It’s Time to Reduce Radio’s Music Rights Fees
musicFIRST Coalition Takes Aim At Radio Performance Rights A new coalition has been announced which will aim for fairness in compensation from radio for performance royalties. The musicFIRST coalition is a partnership between musicians and industry organizations which aims to ensure that all performers, “from aspiring and local artists, to background singers and well-known stars,” are properly compensated. Some of the artists involved in the coalition include Christina Aguilera, Jimmy Buffett, Celine Dion, Don Henley, Wyclef Jean, John Legend and Jennifer Lopez, as well as 11 industry organizations. A press conference is scheduled for [today] with more details.
The music industry has a lot more nerve than it has guts.
It takes nerve to bite the hands that feed you and feed you well.
But it takes guts to solve your own problems in creative ways that increase the size of everybody’s pie without pissing off customers and partners and artists alike.
No guts here.
As I have long argued, it is inevitable that the music biz would come knocking on radio’s door for a bigger piece of their pie – because in an age when its consumers would rather steal than buy, the only thing a suffering industry can do is hold out their palm to the legitimate industries which license their content and can’t hide in the P2P jungles of the Internet.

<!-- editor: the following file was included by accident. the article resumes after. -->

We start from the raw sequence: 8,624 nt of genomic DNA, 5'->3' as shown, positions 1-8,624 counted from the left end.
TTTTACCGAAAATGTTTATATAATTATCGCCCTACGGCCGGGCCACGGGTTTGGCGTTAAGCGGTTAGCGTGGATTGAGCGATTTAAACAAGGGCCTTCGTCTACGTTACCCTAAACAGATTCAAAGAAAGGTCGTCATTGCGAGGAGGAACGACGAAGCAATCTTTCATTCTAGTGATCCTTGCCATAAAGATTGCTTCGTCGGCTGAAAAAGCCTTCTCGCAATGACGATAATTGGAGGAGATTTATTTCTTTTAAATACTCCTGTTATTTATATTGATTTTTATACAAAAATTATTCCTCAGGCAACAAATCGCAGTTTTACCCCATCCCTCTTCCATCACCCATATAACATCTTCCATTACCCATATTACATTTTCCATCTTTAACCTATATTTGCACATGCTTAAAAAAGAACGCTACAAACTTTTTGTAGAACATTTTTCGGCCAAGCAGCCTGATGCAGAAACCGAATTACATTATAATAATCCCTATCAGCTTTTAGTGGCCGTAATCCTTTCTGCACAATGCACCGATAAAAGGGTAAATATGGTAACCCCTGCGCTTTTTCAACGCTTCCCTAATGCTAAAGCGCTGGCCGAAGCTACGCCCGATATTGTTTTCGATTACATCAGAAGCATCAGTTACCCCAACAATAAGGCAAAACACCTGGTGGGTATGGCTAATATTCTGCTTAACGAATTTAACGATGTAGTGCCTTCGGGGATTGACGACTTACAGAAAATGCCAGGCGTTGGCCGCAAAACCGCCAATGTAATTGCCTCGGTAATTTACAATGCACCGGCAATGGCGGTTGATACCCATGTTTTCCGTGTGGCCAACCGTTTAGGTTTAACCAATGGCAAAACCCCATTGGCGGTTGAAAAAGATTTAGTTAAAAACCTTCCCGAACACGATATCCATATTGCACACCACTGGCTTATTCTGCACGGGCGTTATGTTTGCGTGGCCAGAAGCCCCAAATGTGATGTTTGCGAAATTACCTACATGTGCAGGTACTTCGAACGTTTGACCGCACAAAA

And, for one, that means radio.
Now I’m not saying we shouldn’t necessarily pay more for the privilege of creating immensely profitable hits for an industry which couldn’t possibly create them without us. Maybe we should pay more for that service.
Then again, this is an age when a hit is more important than ever but even scarcer than it used to be. And when something is both more important and more scarce its value goes up. That makes radio’s promotion MORE valuable to the labels now, not less. And that, my friends, means our industry may be paying too much.
So goodie, goodie, let’s have a conversation about radio’s promotional value to the music industry. Because maybe it’s time for us to pay less!
And let’s do it with artists like Christina Aguilera and Jennifer Lopez that owe their very musical existence to radio. I don’t remember those artists crying “foul” when we were playing their songs every two hours, thus making them familiar and popular and sending consumers to the stores in droves – when the stores carried what consumers wished to buy, that is.
Ah, how times change.
True, there are zillions of ways to promote music today – lots of ways for labels to reach consumers which didn’t exist only a few years ago. But these pathways generally don’t create hits, they create everything but hits. This is why the proverbial “long tail” is so long.
You see, labels thrive on “hits,” not “tails,” and radio is America’s hitmaker of choice.
Just when you think the music industry has run out of dumb ideas you find new dumb ideas nestled inside old ones, and they all swirl around this fundamental concept: If folks don’t want to pay for what we sell, let’s charge more for it.
If Jennifer Lopez et. al. really want to lend a helping hand to starving baby bands, perhaps they should consider a cash donation.
Because over at radio, all we want to do is get some good tunes from you, music industry, pay you fairly for them, and make them popular enough for an audience to buy them and make you rich.
Is that okay with you?